Stained Glass Easter

If you’ve read my blog in the past, you’re probably aware that I love faith more than religion and I hold the awesomeness of people in higher regard than the awesomeness of deities. This is not a jab against deities, I am just keenly aware that it requires more effort for humans to be awe-inspiring, and therefore choose to honor them for it. That being said, it might really surprise you that I love Easter. I love Easter because it reminds me of stained glass windows– beautiful portraits created out of smaller, colorful pieces of light-catching glass. Easter is like that. It is a day of stunning beauty and glory, and it is created from glittering pieces of our history, set together to create something wonderful.


I remember once asking my parents why Easter was on a different day every year. Sometimes it’s in March, sometimes it’s in April, and I found that strange. I understood it always being on Sunday– that made sense. But why the drastically different dates? My mother was doing a crossword puzzle and responded: “it’s based on the moon.”

It took me years to figure out why that was odd. I knew at the time that our other holidays weren’t like that, but it wasn’t until I was much older that I truly understood our disuse of the Lunar Calendar in order to more fully separate ourselves from the Pagans in earlier centuries. I find our dating method for Easter even stranger than the commandeering of Winter Solstice for Christmas, because there’s something that is decidedly Pagan about moon-related holidays, and I couldn’t believe that the Church had allowed its continuance. However, I love that it has stayed the same, because it gladdens me to know that a tradition that spans hundreds of years, beliefs, and empires… is still here. That our hatred for “those that are different” can’t destroy everything, and that there are still things that tie the “evil” and the “good” religions together, even after all this time. It makes me glad to see that at the base of things, we’re not so different.

The name “Easter” was another word I never understood growing up. I knew it was meant to represent the day on which Christ rose from the tomb, but the word, itself, was strange to me. I looked for it in the Bible, but I never found it. Which, makes sense, because it’s not in there.

I was in High School before I stumbled upon the answer to that one. You need to realize that I love who we are, but I also love knowing WHY we are what we are, so it’s never been uncommon for me to research various traditions and religions. My interests eventually led me to Ēostre, a Pagan goddess of Fertility. Fertility. Suddenly all of the rabbits and eggs on Easter made sense. Even the day of Rebirth maintained a poetic tie to the old gods’ day of New Life, and I loved it.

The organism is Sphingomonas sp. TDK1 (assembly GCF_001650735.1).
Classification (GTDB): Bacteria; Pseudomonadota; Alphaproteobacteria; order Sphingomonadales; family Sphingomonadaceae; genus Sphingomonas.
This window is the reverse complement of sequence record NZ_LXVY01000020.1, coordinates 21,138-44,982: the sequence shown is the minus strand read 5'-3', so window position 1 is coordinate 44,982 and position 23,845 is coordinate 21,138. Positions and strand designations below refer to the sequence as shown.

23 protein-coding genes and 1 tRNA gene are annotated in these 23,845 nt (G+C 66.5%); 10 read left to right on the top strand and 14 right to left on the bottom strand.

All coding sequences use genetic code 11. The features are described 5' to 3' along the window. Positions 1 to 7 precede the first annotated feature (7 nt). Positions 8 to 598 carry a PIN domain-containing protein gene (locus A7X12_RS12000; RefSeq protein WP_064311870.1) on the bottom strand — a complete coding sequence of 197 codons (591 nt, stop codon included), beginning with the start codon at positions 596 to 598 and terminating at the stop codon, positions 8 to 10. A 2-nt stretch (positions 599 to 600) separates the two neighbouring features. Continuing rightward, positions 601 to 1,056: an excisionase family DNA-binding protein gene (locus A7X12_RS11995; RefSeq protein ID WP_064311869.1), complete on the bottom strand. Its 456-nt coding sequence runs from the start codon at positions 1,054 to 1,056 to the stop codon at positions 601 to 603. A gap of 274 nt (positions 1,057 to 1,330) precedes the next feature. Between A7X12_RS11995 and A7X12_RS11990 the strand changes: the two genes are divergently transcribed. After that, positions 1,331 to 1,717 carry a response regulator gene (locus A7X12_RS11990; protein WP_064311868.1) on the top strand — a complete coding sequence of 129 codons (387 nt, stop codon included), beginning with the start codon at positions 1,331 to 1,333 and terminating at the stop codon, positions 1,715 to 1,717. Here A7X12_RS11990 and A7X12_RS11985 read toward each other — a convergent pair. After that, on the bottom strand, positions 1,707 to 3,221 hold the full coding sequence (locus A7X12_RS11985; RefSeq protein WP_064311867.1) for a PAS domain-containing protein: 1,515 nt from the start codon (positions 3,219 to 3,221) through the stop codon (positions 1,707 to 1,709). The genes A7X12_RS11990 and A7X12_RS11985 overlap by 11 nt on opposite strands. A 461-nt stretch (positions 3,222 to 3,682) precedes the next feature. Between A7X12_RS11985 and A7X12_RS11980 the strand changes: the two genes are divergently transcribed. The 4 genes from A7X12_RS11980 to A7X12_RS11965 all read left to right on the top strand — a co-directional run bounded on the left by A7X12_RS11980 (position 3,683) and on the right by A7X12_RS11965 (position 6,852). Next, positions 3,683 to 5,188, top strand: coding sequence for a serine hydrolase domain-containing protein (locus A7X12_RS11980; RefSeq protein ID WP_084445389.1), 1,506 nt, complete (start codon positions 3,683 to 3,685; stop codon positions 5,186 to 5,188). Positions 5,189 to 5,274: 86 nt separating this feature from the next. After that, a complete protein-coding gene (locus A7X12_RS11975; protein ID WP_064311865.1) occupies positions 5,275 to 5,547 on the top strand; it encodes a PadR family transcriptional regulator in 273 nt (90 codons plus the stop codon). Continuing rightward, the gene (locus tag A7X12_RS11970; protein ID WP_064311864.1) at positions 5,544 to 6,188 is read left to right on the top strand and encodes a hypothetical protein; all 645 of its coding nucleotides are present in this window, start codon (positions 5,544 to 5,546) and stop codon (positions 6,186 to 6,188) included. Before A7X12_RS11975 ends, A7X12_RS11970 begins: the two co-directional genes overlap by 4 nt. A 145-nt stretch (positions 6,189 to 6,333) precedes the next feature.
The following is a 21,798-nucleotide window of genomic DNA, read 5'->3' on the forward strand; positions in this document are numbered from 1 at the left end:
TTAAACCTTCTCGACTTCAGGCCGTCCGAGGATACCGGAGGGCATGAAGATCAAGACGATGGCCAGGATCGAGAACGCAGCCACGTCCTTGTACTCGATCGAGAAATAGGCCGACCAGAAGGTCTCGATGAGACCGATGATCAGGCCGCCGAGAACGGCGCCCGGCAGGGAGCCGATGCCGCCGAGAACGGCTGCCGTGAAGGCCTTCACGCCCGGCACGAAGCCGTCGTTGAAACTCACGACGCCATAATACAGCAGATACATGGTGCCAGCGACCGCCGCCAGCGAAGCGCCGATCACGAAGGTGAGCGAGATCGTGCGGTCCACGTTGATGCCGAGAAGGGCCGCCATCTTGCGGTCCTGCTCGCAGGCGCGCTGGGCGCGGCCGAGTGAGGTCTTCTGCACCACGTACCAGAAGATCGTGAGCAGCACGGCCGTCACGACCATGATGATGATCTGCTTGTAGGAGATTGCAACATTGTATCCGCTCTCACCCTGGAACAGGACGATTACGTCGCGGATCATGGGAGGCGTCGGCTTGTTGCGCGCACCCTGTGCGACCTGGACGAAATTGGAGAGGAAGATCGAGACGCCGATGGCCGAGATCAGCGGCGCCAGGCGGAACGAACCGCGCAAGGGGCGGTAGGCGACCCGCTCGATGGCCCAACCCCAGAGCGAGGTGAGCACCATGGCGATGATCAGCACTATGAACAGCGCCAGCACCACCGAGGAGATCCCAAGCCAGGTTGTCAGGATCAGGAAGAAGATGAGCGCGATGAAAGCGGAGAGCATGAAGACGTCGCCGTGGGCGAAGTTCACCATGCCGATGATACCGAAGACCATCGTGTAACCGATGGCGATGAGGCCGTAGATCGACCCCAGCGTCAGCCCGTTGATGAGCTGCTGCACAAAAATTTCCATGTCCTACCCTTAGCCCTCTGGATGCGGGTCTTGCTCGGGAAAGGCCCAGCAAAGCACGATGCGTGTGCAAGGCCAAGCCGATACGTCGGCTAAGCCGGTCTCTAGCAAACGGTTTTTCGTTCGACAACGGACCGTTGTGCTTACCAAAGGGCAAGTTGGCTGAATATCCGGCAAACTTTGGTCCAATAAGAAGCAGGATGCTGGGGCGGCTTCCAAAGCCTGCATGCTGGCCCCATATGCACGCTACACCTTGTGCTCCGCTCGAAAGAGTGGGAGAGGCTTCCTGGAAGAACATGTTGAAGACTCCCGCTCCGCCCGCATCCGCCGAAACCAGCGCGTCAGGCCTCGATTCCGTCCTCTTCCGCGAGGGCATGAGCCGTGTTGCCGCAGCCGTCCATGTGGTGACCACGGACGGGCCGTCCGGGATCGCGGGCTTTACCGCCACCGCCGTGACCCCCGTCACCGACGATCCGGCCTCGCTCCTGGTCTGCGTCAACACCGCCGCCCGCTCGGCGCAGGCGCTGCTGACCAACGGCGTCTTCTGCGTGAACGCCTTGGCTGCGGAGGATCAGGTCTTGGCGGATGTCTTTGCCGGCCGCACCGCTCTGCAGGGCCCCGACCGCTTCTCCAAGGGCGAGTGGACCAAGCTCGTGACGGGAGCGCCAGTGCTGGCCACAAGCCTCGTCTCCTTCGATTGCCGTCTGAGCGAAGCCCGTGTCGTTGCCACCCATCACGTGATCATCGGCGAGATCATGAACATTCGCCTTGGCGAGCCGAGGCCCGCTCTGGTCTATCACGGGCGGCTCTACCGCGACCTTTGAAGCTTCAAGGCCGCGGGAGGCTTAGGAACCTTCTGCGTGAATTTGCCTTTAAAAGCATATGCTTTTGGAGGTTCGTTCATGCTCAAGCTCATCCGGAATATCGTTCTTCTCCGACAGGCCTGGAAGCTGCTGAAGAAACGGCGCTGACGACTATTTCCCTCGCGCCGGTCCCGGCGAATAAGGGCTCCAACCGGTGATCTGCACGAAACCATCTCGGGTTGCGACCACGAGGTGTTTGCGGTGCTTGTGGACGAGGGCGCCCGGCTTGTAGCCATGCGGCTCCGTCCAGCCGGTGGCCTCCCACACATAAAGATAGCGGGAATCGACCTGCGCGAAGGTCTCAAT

I was so excited the day I realized how Easter and Ēostre tied us to lives and traditions from ages past. I started looking at Easter like a living museum, not separated from us by sheets of cold glass but adored and celebrated by millions. I loved the idea. I loved that who we are was tied so beautifully to our ancestors, even though our ideas had changed. So I tried to explain it to my friends. At church.

They were not happy.

I was accused of blasphemy. That I was trying to sully Jesus’ resurrection with Pagan lies. That I wanted people to stop celebrating Easter by telling them these things. I was shocked. I didn’t want people to STOP celebrating. I wanted them to celebrate harder. I wanted them to rejoice in the wonder that is their God AND in the wonder that is human perseverance. I wanted them to be amazed at how our ancestors that celebrated Ēostre had wanted to create a line with which to pass on their legacies– and that they succeeded, because we still use their feasts today. I wanted them to celebrate that beautiful concept of Resurrection as they realized what gorgeous buds had sprouted from the soil laid down centuries ago. I wanted them to understand that the world is beautiful and complicated, and our current lives are made up of pieces of the past in order to make a glorious whole in the same way that the stained glass windows we stood beneath were.

I don’t know if they ever got it. I’m not sure I was able to explain it in a way that wasn’t offensive, and that is my shortfall. I don’t know if anyone who reads this now really understands what I’m trying to say, either. But that’s okay. Because it doesn’t matter to me WHY you’re happy and content in life, only that you are. Easter is a celebration of Life. Celebrate it in whatever way you to desire to, and know that the most primal of instincts– love, whether it is a love of life, of Christ, of family, whatever. But LOVE– ties you to a million other people across the world and generations. And that is beautiful.

Happy Easter.


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